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"All a bunch of allegations without any proof. Which reports are they talking about?" another Turkish official said.

"They just clearly want us to detain poor Palestinian university students," the official added, in reference to claims in the Times that Hamas recruited youths in Istanbul's Basaksehir district through so-called charity organisations, later using them to direct attacks in the occupied West Bank.

The Israeli demands conveyed through the media prompted Turkish Foreign Minister Mevlut Cavusoglu last week to say Ankara, too, had demands of its own before reaching any reconciliation.

"They should stop issuing permits to build illegal settlements in the West Bank," Cavusoglu said.

"If they don't stop their illegal acts against the Palestinians, it wouldn't be meaningful for us to repair the relationship. Because it would definitely go south whenever they act against [the Palestinians]."

There is no indication that Turkey will drop its support for Hamas any time soon. 

A Turkish source familiar with the issue said that, whenever Israel makes a fuss about the Hamas presence in Turkey, Ankara points out the Israelis sent many of the movement's prisoners there in the first place, among other reasons.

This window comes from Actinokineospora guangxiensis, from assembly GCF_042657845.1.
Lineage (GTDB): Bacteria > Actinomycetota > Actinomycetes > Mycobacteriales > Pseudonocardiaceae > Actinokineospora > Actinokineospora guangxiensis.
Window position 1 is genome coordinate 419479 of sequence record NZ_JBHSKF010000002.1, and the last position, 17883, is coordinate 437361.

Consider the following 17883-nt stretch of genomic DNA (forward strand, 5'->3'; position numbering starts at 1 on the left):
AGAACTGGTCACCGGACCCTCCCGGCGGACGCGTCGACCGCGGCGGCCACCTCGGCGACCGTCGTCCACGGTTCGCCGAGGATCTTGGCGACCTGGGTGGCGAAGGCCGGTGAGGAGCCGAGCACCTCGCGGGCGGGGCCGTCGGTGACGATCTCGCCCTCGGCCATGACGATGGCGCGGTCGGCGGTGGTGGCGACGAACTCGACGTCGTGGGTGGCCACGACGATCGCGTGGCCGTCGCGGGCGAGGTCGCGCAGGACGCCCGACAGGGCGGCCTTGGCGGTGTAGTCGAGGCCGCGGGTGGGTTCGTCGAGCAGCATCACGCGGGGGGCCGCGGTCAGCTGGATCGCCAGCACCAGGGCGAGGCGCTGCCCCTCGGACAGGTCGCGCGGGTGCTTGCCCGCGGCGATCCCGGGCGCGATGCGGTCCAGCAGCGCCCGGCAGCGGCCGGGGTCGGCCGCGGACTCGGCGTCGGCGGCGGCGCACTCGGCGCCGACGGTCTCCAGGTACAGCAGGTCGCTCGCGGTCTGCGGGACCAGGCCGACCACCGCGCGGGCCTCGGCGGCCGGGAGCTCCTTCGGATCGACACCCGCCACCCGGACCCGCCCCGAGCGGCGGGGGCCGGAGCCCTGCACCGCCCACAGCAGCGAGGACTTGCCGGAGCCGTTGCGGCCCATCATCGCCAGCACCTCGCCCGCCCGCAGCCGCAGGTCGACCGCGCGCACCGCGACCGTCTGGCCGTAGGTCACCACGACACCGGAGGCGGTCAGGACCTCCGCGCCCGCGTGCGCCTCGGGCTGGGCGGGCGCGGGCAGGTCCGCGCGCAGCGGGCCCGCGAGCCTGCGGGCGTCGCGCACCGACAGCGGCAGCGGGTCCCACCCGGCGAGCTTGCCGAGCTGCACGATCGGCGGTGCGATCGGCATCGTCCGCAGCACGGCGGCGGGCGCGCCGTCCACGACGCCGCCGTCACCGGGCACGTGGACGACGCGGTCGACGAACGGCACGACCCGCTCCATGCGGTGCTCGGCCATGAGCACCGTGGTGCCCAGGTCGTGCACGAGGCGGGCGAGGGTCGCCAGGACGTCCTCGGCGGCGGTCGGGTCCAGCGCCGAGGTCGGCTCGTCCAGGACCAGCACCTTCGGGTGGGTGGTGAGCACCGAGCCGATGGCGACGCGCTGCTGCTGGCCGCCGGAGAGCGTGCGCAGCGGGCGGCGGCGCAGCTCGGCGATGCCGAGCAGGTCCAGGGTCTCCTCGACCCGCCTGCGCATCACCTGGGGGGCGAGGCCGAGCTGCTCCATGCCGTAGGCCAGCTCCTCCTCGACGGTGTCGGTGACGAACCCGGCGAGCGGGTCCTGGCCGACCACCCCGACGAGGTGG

"And then they just apologise and we move on. It is all about the publicity to pressure Turkey," the source said.

Laying groundwork

Gallia Lindenstrauss, a senior research fellow at the Institute for National Security Studies (INSS) in Israel, believes all media reports quoting Israeli officials indicate one thing: Israel is in no rush to repair relations.

"Turkey has to show it is serious in its intentions to open a new page with Israel," she said. "The demand that Turkey should work in a more serious manner to halt Hamas military operations orchestrated on Turkish soil is not new and was raised quite consistently by pro-Israel voices."

She thinks presenting these demands publicly raises the stakes, but on the other hand Ankara denies Israel's charges altogether, so doesn't feel Turkey sees its image being tarnished by them.

The Turkish officials believe, despite Israel's normalisation deals with several Arab countries, including Turkey's rivals the UAE and Bahrain, that Israel is still very much interested in fixing the relationship with Ankara.

'Turkey has to show it is serious in its intentions to open a new page with Israel'

- Gallia Lindenstrauss, analyst

"Turkey is a heavyweight, one of the serious regional powerhouses. Of course they want to talk," the second official said. "They are making these demands publicly to ready the Biden administration, which could push both countries to reconcile."

Israel's embassy in Ankara has declined MEE's requests to comment.

Ankara finds the latest appointment of Irit Lillian as the head of the Israeli embassy in Turkey as a positive sign, as she has served as an ambassador to Bulgaria and is an expert on Turkey.

One Washington-based source said there are Israeli officials who are supportive of repairing the relations with Turkey, and there are the hawks.

"It is important to understand this: who are leaking these stories which create more impediments?" the source said. "Hawks or doves?"